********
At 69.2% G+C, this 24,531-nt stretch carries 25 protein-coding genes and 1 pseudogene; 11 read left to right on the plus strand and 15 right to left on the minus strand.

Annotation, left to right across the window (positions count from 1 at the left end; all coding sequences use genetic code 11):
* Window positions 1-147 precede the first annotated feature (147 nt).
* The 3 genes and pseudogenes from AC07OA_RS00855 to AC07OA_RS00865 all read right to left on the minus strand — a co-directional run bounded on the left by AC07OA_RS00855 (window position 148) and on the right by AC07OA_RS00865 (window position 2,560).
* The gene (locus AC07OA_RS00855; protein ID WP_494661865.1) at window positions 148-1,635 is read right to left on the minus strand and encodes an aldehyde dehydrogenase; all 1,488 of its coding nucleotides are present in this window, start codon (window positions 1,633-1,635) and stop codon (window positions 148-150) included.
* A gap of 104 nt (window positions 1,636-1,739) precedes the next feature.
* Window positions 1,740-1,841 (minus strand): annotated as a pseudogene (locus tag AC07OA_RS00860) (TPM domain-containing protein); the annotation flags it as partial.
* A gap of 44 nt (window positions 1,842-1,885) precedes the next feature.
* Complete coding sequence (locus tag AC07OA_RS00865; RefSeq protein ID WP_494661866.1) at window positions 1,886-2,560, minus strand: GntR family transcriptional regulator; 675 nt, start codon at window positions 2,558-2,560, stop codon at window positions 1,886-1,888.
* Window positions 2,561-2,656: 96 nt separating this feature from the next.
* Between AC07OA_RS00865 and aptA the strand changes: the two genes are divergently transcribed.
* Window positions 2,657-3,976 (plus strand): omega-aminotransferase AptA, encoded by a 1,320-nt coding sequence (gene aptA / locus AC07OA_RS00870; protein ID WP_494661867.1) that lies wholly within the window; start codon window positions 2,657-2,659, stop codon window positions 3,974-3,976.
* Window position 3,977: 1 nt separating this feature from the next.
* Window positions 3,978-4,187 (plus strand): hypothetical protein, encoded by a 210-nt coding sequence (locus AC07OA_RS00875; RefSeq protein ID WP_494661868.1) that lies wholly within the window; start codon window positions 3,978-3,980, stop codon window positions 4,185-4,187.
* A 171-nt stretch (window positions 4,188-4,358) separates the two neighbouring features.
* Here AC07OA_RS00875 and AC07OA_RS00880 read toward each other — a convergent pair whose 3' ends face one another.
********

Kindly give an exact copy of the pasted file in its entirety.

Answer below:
At 69.2% G+C, this 24,531-nt stretch carries 25 protein-coding genes and 1 pseudogene; 11 read left to right on the plus strand and 15 right to left on the minus strand.

Annotation, left to right across the window (positions count from 1 at the left end; all coding sequences use genetic code 11):
* Window positions 1-147 precede the first annotated feature (147 nt).
* The 3 genes and pseudogenes from AC07OA_RS00855 to AC07OA_RS00865 all read right to left on the minus strand — a co-directional run bounded on the left by AC07OA_RS00855 (window position 148) and on the right by AC07OA_RS00865 (window position 2,560).
* The gene (locus AC07OA_RS00855; protein ID WP_494661865.1) at window positions 148-1,635 is read right to left on the minus strand and encodes an aldehyde dehydrogenase; all 1,488 of its coding nucleotides are present in this window, start codon (window positions 1,633-1,635) and stop codon (window positions 148-150) included.
* A gap of 104 nt (window positions 1,636-1,739) precedes the next feature.
* Window positions 1,740-1,841 (minus strand): annotated as a pseudogene (locus tag AC07OA_RS00860) (TPM domain-containing protein); the annotation flags it as partial.
* A gap of 44 nt (window positions 1,842-1,885) precedes the next feature.
* Complete coding sequence (locus tag AC07OA_RS00865; RefSeq protein ID WP_494661866.1) at window positions 1,886-2,560, minus strand: GntR family transcriptional regulator; 675 nt, start codon at window positions 2,558-2,560, stop codon at window positions 1,886-1,888.
* Window positions 2,561-2,656: 96 nt separating this feature from the next.
* Between AC07OA_RS00865 and aptA the strand changes: the two genes are divergently transcribed.
* Window positions 2,657-3,976 (plus strand): omega-aminotransferase AptA, encoded by a 1,320-nt coding sequence (gene aptA / locus AC07OA_RS00870; protein ID WP_494661867.1) that lies wholly within the window; start codon window positions 2,657-2,659, stop codon window positions 3,974-3,976.
* Window position 3,977: 1 nt separating this feature from the next.
* Window positions 3,978-4,187 (plus strand): hypothetical protein, encoded by a 210-nt coding sequence (locus AC07OA_RS00875; RefSeq protein ID WP_494661868.1) that lies wholly within the window; start codon window positions 3,978-3,980, stop codon window positions 4,185-4,187.
* A 171-nt stretch (window positions 4,188-4,358) separates the two neighbouring features.
* Here AC07OA_RS00875 and AC07OA_RS00880 read toward each other — a convergent pair whose 3' ends face one another.